Iliac Crest Bone Flap

and Frank Hölzle2



(1)
Department of Oral and Maxillofacial Surgery, Klinikum rechts der Isar, Technische Universität Munich, Munich, Germany

(2)
Department of Oral and Maxillofacial Surgery, University Hospital of RWTH Aachen University, Aachen, Germany

 



Electronic supplementary material

The online version of this chapter (doi:10.​1007/​978-3-319-53670-5_​10) contains supplementary material, which is available to authorized users.



10.1 Development and Indications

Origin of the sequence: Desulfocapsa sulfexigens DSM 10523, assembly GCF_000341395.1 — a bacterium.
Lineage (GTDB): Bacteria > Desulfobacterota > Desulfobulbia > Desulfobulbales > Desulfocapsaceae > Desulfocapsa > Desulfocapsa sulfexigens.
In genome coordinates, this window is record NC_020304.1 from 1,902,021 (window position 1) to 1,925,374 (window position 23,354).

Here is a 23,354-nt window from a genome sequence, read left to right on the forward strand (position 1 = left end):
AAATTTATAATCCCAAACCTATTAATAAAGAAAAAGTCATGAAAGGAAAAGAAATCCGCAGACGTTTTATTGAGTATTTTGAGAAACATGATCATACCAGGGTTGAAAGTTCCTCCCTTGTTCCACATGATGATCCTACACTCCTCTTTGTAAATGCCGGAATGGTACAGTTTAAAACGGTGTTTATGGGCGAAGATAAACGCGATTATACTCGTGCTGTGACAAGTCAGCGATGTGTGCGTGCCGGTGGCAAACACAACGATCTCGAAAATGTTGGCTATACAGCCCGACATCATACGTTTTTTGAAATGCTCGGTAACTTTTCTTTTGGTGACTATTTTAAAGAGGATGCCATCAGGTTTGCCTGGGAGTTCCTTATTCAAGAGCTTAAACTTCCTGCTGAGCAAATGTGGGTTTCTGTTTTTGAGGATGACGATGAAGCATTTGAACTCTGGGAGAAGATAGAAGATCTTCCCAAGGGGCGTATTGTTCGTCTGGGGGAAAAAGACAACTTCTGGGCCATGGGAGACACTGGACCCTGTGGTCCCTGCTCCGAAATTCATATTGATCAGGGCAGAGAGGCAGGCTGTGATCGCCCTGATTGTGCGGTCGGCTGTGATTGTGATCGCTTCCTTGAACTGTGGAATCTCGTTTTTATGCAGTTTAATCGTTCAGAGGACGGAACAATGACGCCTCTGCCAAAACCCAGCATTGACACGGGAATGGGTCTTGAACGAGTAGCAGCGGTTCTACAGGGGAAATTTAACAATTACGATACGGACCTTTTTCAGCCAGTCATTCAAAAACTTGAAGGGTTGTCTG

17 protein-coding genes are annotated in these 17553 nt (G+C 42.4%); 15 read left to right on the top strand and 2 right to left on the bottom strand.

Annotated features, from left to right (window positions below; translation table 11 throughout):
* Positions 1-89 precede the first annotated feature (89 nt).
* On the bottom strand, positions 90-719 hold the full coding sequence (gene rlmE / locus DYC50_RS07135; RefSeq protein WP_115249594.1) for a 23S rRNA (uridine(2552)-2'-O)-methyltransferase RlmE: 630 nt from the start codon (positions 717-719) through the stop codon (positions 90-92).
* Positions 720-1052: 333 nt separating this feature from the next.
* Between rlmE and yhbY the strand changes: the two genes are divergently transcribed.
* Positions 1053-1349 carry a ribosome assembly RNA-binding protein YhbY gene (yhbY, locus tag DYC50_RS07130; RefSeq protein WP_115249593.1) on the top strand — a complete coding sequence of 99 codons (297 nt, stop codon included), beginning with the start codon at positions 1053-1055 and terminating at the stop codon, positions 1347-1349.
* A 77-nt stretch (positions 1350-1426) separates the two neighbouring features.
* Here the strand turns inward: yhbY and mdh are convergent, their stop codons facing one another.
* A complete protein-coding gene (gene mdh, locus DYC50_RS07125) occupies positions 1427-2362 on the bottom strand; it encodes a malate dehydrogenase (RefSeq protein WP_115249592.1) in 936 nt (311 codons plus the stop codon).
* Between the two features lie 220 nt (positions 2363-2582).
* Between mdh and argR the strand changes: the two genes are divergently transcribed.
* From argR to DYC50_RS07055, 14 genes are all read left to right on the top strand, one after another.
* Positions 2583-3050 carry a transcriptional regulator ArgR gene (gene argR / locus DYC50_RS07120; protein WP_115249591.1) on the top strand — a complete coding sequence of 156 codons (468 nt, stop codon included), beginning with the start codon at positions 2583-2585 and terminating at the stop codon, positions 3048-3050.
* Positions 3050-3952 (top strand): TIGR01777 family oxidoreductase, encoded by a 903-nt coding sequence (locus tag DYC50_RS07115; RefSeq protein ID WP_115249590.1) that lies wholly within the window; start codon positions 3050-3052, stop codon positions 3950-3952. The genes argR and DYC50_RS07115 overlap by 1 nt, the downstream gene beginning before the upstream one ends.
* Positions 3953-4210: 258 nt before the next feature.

The possibility to transfer bone blocks of the ileum as parts of composite flaps from the groin donor site was described in anatomical studies by Taylor and Watson in 1978 [540]. These authors used this flap pedicled on the superficial circumflex iliac artery (SCIA) for reconstruction of compound defects of the lower leg. Whereas the blood supply of the SCIA was excellent to the skin, the bone blocks of the iliac crest were only perfused marginally by these vessels. Other vascular pedicles around the hip, such as the ascending branch of the circumflex femoral artery or the superior gluteal artery, were also used for microvascular transfer of composite flaps containing bone from the iliac crest [29, 235]. Although the vascular anatomy of the groin region, which was the first donor site for free flaps [15], was already investigated by Taylor and Daniel in 1973 [538], it took until 1979, when Taylor et al. [540] and Sanders and Mayou [463] described the first transfer of the iliac crest bone, using the deep circumflex iliac artery (DCIA) as the vascular pedicle. Both groups independently identified the DCIA to be the main nutrient vessel of the whole ileum. Since these first reports, the iliac crest proved to be a useful and reliable donor site, which, due to its anatomical shape, is ideally suited for the harvest of bone flaps to reconstruct defects of up to half a mandible [4, 41, 42, 113, 132, 147, 260, 261, 436, 533, 534, 562, 563]. Because of the high amount of bone available, endosseous dental implants can be inserted without problems, making the iliac crest the donor site of the first choice for functional masticatory reconstruction of the mandible and maxilla [377, 436]. Sanders and Mayou also have shown that the DCIA provides blood supply to the overlying skin of the iliac crest by myocutaneous vessels [463]; thus, a skin paddle from the groin region can additionally be included and used for extraoral or intraoral reconstruction [260, 436, 562, 563]. Other flaps, such as the anterolateral thigh flap has been additionally transferred together with the iliac crest [299] to extend the skin territory for soft tissue reconstruction, performing additional anastomoses at the descending branch of the circumflex femoral artery. Because of the bulk and the limited maneuverability of the iliac crest skin paddle. Urken and coworkers introduced the inclusion of the internal oblique muscle into the iliac osteomyocutaneous flap [559, 562, 563]. He proposed to use this flat and flexible muscle for intraoral lining instead of the voluminous skin paddle. Although it was shown by Ramasastry et al. already in 1984 [426], that the internal oblique muscle is safely perfused by the ascending branch of the DCIA, thus offering the possibility to build a vascularised myo-osseous iliac flap pedicled on the DCIA, the internal oblique muscle was only used as an isolated muscle flap until Urken’s description. Apart from the decreased bulk, covering the iliac crest with the internal oblique muscle is advantageous for prosthetic rehabilitation following the insertion of endosseous dental implants. Due to the secondary atrophy of the muscle, a tight and flat residual tissue, similar to that of the attached gingiva will develop, allowing for good hygiene and loadability around the implants. The iliac crest internal oblique flap also has proven to be useful in covering skull base defects and to reconstruct the hard palate.